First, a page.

VOLCANO INFORMATION ON THE INTERNET: http://www.avo.alaska.edu

RECORDING ON THE STATUS OF ALASKA'S VOLCANOES (907) 786-7478



CONTACT INFORMATION:

Tom Murray, Scientist-in-Charge, USGS

tlmurray@usgs.gov (907) 786-7497



Chris Nye, Acting Coordinating Scientist, UAF-GI

cnye@giseis.alaska.edu (907) 590-3111



The Alaska Volcano Observatory is a cooperative program of the U.S. Geological Survey, the University of Alaska Fairbanks Geophysical Institute, and the Alaska Division of Geological and Geophysical Surveys.
Volcano Alert Levels
NORMAL
Volcano is in typical background, noneruptive state or, after a change from a higher level, volcanic activity has ceased and volcano has returned to noneruptive background state.
ADVISORY
Volcano is exhibiting signs of elevated unrest above known background level or, after a change from a higher level, volcanic activity has decreased significantly but continues to be closely monitored for possible renewed increase.
WATCH
Volcano is exhibiting heightened or escalating unrest with increased potential of eruption, timeframe uncertain, OR eruption is underway but poses limited hazards.
WARNING
Hazardous eruption is imminent, underway, or suspected.
Aviation Color Codes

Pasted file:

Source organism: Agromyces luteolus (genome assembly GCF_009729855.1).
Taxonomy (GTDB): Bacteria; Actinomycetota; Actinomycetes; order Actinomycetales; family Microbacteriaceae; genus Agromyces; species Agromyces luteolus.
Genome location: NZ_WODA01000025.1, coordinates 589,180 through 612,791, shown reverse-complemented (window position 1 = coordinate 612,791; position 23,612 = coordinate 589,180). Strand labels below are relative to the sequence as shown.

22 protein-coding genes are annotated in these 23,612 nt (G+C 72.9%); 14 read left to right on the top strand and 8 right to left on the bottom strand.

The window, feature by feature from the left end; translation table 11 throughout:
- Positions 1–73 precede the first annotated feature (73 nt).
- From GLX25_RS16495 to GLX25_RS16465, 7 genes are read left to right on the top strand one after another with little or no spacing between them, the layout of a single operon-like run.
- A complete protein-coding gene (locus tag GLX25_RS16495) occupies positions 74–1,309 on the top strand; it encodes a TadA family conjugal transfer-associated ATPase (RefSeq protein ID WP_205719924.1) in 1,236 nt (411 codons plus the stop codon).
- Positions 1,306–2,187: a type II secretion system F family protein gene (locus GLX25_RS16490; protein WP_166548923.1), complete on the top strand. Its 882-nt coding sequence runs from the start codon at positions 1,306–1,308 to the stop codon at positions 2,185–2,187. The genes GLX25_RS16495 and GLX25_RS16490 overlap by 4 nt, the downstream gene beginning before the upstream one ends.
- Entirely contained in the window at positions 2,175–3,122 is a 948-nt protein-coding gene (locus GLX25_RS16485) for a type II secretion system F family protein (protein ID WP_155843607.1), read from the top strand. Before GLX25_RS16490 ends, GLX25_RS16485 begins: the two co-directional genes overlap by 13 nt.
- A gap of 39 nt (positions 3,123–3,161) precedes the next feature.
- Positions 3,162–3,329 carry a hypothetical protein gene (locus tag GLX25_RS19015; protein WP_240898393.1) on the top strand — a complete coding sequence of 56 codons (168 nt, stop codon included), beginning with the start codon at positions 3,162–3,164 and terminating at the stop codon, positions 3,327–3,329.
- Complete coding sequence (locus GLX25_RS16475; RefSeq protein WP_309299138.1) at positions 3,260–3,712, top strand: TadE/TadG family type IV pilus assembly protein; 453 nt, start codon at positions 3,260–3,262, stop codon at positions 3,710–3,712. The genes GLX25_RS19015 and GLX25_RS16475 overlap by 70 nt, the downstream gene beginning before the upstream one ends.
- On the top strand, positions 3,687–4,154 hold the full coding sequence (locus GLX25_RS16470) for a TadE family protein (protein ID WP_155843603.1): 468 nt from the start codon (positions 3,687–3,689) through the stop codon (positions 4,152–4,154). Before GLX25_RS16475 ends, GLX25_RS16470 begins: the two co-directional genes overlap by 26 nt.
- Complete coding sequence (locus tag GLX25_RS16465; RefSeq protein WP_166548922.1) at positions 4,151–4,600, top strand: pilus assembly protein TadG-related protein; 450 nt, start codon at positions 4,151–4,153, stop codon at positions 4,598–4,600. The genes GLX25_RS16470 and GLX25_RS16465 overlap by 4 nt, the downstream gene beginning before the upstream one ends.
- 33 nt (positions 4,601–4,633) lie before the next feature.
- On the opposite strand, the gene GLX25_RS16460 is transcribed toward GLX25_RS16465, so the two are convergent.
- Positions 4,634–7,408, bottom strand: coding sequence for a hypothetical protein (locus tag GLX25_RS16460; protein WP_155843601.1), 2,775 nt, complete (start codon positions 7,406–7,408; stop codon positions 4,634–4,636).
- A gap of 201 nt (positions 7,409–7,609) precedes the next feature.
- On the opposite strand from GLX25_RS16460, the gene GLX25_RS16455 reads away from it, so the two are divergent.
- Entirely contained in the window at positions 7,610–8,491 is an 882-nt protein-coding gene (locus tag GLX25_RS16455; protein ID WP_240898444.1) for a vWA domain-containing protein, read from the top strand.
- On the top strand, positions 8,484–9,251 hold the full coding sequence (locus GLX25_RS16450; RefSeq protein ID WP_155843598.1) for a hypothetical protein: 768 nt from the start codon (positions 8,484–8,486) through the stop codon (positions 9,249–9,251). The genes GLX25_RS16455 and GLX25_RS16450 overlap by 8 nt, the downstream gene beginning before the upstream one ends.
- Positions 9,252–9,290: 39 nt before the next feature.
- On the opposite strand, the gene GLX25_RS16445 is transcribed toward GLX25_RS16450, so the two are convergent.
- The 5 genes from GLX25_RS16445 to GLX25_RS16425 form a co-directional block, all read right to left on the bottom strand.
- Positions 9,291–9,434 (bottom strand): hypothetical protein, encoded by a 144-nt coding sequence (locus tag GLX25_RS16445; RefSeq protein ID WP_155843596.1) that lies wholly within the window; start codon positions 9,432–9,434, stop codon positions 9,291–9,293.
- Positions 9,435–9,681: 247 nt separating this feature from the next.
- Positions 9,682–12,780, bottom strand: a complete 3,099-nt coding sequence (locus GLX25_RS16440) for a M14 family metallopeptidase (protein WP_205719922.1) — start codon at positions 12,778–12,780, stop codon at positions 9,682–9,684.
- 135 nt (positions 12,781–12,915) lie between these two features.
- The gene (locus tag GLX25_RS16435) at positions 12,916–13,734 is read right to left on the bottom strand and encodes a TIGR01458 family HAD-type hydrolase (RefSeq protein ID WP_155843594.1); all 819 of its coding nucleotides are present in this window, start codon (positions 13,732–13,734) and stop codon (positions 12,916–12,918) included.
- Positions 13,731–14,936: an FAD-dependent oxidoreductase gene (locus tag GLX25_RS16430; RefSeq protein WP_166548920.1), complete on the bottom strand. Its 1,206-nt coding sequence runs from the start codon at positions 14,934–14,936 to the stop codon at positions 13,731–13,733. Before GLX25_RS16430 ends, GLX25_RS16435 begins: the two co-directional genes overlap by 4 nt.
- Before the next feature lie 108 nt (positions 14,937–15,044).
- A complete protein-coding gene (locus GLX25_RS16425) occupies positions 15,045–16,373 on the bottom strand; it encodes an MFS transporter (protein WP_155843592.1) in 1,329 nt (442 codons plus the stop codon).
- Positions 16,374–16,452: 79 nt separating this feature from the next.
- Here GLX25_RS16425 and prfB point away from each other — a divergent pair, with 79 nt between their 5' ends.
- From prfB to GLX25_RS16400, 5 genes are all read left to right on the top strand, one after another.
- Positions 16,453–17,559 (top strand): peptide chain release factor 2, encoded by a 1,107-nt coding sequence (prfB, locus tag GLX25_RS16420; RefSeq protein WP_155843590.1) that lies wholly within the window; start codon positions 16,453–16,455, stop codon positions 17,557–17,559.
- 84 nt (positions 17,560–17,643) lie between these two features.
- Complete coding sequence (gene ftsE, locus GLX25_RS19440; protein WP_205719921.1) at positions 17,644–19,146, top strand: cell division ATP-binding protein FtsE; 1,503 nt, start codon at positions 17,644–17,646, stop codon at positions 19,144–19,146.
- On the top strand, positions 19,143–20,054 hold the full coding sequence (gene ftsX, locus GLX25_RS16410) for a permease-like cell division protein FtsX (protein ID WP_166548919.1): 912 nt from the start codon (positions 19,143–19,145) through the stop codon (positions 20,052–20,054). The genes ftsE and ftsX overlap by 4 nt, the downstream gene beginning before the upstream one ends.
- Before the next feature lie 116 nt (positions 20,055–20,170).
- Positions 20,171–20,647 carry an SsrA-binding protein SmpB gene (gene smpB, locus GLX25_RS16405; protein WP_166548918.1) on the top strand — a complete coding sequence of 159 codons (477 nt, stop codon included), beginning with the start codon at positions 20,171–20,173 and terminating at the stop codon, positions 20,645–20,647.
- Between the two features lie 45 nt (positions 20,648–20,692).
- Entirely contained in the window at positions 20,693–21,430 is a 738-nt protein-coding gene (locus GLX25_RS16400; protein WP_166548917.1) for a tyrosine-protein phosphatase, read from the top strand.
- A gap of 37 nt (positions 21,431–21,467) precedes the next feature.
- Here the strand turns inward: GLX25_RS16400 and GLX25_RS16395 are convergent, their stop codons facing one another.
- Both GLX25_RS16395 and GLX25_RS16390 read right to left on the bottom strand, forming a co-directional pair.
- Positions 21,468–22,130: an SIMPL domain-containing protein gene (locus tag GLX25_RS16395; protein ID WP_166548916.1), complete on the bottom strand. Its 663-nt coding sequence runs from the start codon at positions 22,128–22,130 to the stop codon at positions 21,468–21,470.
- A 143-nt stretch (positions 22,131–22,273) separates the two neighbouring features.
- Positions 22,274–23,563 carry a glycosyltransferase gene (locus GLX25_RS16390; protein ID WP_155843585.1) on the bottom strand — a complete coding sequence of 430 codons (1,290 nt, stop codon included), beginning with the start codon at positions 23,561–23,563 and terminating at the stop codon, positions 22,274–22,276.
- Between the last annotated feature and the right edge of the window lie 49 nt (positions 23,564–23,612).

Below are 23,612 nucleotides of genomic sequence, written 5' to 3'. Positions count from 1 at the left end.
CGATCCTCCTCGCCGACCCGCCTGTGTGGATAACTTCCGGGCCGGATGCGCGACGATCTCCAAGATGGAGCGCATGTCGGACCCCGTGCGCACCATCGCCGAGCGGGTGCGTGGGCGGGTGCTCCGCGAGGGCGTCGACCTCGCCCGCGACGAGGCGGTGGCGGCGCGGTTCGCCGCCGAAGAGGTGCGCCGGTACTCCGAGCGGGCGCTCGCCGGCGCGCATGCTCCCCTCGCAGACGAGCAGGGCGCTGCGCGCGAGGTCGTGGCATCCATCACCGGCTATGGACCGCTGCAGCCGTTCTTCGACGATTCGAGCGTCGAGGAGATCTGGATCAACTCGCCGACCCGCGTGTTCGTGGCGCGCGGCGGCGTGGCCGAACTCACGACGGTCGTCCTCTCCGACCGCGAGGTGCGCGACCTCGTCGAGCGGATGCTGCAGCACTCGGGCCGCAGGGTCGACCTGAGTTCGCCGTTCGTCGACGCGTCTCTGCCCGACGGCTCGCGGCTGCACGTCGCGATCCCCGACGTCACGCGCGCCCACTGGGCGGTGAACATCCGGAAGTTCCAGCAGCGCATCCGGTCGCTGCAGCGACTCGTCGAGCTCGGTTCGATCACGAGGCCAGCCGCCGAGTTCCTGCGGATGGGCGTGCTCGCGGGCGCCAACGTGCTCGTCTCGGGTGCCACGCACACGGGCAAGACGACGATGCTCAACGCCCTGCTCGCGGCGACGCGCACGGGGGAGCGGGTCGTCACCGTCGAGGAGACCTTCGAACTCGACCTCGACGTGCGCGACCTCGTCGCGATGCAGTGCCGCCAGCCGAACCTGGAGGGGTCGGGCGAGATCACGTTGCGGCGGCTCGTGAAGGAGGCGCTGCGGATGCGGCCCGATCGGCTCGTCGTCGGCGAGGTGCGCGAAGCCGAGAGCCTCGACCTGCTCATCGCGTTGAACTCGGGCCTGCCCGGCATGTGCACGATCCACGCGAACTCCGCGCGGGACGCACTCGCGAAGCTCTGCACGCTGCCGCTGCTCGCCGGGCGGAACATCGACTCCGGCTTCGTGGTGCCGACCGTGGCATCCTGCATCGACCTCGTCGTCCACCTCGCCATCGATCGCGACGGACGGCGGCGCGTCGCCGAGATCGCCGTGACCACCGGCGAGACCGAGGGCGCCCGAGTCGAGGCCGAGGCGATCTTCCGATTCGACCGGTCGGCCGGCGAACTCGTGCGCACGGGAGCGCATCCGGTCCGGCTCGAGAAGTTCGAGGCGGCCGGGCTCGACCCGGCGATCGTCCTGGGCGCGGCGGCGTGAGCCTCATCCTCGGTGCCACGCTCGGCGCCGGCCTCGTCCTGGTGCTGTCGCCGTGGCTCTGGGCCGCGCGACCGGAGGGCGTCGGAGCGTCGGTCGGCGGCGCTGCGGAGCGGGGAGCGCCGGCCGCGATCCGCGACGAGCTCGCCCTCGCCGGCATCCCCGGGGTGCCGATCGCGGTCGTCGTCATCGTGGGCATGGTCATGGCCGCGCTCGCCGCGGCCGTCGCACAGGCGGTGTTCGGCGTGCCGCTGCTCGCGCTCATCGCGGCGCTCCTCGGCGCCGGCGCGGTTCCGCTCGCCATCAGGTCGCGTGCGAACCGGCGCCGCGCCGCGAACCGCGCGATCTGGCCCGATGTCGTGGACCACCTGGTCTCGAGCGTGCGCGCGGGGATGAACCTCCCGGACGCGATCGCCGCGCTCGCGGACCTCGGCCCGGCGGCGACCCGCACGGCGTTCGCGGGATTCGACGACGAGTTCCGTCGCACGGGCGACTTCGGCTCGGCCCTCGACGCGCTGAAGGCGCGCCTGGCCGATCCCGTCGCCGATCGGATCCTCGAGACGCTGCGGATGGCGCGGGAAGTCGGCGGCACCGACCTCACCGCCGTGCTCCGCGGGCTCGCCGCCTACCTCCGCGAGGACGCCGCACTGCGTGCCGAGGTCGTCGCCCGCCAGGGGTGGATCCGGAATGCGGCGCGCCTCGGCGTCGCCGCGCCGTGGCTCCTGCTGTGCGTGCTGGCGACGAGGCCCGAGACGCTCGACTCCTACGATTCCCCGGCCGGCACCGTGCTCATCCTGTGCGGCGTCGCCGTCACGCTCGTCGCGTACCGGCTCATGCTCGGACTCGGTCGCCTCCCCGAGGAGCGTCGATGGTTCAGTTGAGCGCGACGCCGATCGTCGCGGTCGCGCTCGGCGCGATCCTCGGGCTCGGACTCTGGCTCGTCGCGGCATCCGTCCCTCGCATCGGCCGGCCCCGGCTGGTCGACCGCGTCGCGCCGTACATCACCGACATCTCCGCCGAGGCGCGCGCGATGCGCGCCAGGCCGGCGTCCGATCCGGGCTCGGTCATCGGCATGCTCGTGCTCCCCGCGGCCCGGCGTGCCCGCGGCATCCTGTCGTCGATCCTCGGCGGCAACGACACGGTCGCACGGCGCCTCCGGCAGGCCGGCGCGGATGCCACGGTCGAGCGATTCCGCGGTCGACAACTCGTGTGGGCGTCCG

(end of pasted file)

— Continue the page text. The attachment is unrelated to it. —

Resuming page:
GREEN
Volcano is in typical background, noneruptive state or, after a change from a higher level, volcanic activity has ceased and volcano has returned to noneruptive background state.
YELLOW
Volcano is exhibiting signs of elevated unrest above known background level or, after a change from a higher level, volcanic activity has decreased significantly but continues to be closely monitored for possible renewed increase.
ORANGE
Volcano is exhibiting heightened or escalating unrest with increased potential of eruption, timeframe uncertain, OR eruption is underway with no or minor volcanic-ash emissions [ash-plume height specified, if possible].
RED
Eruption is imminent with significant emission of volcanic ash into the atmosphere likely OR eruption is underway or suspected with significant emission of volcanic ash into the atmosphere [ash-plume height specified, if possible].
PDF version of these definitions
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Page modified: June 11, 2012 11:50